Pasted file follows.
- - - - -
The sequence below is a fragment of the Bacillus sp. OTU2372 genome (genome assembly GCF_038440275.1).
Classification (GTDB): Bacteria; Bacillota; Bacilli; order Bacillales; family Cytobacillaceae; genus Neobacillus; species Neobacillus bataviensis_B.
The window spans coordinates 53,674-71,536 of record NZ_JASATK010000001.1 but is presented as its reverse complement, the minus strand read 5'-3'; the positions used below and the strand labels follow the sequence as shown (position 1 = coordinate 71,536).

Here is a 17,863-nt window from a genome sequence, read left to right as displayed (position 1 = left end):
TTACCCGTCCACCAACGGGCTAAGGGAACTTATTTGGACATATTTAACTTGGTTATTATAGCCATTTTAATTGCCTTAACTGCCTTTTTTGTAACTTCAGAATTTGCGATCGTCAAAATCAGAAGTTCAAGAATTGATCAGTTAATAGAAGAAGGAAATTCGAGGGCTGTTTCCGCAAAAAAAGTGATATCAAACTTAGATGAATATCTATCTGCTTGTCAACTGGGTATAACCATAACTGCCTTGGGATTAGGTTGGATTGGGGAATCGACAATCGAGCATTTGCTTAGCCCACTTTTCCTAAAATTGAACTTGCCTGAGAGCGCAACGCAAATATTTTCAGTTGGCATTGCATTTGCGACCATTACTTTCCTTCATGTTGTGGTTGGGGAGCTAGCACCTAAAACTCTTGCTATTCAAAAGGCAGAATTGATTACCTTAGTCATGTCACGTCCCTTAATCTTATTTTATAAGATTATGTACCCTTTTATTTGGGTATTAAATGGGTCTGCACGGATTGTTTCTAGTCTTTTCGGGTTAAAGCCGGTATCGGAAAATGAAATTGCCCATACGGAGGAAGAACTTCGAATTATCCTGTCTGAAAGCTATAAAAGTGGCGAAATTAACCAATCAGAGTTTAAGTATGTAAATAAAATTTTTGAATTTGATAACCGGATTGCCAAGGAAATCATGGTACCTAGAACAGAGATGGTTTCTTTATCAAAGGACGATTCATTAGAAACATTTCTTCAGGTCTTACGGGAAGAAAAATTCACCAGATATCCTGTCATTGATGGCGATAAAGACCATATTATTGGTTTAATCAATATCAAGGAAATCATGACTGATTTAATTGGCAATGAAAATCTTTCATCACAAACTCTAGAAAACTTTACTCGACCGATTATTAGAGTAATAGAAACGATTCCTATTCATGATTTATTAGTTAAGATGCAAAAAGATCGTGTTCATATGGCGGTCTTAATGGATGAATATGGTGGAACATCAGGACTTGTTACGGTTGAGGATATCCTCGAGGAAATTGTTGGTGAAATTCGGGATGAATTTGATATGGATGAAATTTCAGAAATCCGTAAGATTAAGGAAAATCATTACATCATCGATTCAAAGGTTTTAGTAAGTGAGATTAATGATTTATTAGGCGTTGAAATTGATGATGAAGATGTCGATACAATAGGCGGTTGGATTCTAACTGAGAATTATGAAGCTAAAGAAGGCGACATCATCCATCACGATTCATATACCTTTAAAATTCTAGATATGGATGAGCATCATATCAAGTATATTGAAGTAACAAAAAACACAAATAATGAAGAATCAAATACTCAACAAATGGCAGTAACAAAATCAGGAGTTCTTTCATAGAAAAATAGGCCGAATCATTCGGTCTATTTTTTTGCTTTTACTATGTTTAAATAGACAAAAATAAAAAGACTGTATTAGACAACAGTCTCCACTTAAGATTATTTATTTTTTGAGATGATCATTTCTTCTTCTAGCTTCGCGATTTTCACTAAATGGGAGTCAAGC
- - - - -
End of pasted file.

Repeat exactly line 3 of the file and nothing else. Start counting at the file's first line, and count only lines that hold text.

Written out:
The window spans coordinates 53,674-71,536 of record NZ_JASATK010000001.1 but is presented as its reverse complement, the minus strand read 5'-3'; the positions used below and the strand labels follow the sequence as shown (position 1 = coordinate 71,536).